After a year of hiring sprees for workers, tech companies are now hitting the brakes.
Both large public companies and startups have told their employees they’d pause or slow down hiring, given the turbulence in the public markets and plummeting tech stock valuations.
Search less. Close more.
Grow your revenue with all-in-one prospecting solutions powered by the leader in private-company data.
We’ve been tracking layoffs at U.S.-based tech companies so far this year, and sometimes before layoffs hit, companies slow down hiring. So we’ve rounded up some of the tech companies that have said they’d slow down or put a freeze on hiring amid the market downturn.
Bloomberg reported last week that Apple plans to slow down hiring in 2023. The news sets Apple apart from other tech companies, which for the most part said the hiring slowdowns would be implemented immediately or for the remainder of 2022. There haven’t been any reported layoffs at Apple so far this year.
Coinbase said in May that it will slow hiring, although the company had planned to triple the size of its headcount leading into this year. Along with reduced hiring, the company rescinded accepted job offers and laid off 18% of its employees, or around 1,100 people, in June.
The Information reported last week that Google will pause hiring for two weeks, following an announcement earlier this month that it will slow down its hiring pace for the remainder of the year. There haven’t been any reported layoffs for the tech giant, but the move to pause hiring shows that even the largest and most powerful of tech companies are being cautious.
Instacart said in May that it will slow down hiring to focus on profitability ahead of its planned IPO. It’s unclear when Instacart will go public, given how unfavorable the market conditions are, but the company is preparing nonetheless. Earlier this year, the company also slashed its own valuation to make it more in line with public market tech valuations.
The Wall Street Journal reported in late May that Lyft would slow down hiring and reduce some of its budgets. Last week, the company laid off about 60 employees and shuttered its business that rents its cars. Lyft isn’t the only rideshare company to slow down hiring—Uber made a similar move earlier this year.
The company formerly known as Facebook told employees earlier this month that it would cut its plans to hire engineers by at least 30%, per Reuters. The company previously said it would reduce hiring, leave some positions unfilled, and raise performance expectations.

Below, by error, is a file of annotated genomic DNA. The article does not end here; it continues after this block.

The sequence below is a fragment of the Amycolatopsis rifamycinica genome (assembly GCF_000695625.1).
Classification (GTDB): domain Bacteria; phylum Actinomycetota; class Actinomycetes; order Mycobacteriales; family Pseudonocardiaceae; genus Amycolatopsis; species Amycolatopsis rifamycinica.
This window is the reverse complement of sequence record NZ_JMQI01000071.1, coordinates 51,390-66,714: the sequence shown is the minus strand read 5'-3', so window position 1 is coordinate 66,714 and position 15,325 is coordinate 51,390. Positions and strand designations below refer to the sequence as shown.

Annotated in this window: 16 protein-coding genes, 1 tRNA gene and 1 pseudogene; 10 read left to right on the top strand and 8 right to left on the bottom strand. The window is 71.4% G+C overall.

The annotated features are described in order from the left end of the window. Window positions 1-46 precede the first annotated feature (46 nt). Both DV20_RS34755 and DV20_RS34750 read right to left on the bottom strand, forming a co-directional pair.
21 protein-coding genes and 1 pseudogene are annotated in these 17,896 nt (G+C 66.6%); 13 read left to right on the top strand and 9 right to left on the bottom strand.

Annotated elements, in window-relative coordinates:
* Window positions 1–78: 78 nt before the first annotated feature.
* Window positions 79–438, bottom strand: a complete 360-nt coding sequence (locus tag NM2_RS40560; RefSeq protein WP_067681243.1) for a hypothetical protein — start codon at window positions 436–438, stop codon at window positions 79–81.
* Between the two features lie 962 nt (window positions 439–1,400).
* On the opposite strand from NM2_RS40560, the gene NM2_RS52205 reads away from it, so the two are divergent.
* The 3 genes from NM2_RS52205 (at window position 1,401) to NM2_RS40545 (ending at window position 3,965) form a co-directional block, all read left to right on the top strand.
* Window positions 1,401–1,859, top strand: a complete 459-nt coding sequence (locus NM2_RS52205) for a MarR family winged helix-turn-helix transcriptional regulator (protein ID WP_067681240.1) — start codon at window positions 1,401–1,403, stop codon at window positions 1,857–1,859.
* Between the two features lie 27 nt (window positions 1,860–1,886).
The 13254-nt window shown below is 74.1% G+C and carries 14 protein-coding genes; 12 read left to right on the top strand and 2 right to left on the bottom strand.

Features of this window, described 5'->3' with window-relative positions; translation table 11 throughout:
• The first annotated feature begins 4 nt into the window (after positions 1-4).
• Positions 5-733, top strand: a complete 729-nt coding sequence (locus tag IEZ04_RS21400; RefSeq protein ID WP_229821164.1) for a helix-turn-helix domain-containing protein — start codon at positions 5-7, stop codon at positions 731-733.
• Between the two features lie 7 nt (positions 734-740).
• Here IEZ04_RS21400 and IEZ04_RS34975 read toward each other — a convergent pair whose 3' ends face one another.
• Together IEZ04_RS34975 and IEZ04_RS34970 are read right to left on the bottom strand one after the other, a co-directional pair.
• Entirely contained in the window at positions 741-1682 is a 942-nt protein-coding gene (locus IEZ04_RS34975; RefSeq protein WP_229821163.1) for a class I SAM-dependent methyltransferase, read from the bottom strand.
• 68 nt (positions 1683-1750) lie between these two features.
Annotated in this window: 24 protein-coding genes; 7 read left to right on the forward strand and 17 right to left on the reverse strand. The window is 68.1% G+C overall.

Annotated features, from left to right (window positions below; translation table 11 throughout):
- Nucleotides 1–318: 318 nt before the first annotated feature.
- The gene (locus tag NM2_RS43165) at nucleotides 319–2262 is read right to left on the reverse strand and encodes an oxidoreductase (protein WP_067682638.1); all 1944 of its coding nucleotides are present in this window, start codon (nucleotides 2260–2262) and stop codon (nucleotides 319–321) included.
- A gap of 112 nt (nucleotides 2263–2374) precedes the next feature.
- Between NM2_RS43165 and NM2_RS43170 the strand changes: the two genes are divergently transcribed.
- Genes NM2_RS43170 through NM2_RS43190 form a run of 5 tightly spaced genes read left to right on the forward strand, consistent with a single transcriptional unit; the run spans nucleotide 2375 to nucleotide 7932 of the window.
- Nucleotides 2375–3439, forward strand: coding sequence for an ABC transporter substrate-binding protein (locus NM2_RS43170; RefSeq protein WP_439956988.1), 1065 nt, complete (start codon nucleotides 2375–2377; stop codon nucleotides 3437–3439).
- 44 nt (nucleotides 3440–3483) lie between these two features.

“Part of my hope by raising expectations and having more aggressive goals, and just kind of turning up the heat a little bit, is that I think some of you might decide that this place isn’t for you, and that self-selection is OK with me,” Zuckerberg said, according to Reuters.
Microsoft confirmed that it will decelerate its hiring pace in light of the macroeconomic conditions. The company also laid off a small number of staff earlier this month.
The music streaming service said in June that it will reduce its hiring growth by 25%, according to CNBC. Spotify is still hiring for certain roles, and there haven’t been any reported layoffs this year for the company.
Tesla CEO Elon Musk said in June that the company will pause hiring and cut staff, as he had a “super bad feeling” about the economy, Reuters reported. The company later closed an office in San Mateo, California, and laid off around 200 employees.
Twitter announced a partial hiring freeze in May, according to CNN. Market conditions may have influenced the decision. It could also be connected to its pending acquisition by Elon Musk (which is now in question). Most recently, Twitter laid off 30% of its talent acquisition team.
Uber said as early as May that the company will cut back on costs and treat hiring as a “privilege,” according to CNBC. While its main competitor Lyft has had layoffs to control spending, Uber so far has not.
Illustration: Dom Guzman
Stay up to date with recent funding rounds, acquisitions, and more with the Crunchbase Daily.
Meet the 12 companies that joined The Crunchbase Emerging Unicorn Board in June. Together, these growing companies raised $1.2 billion and were…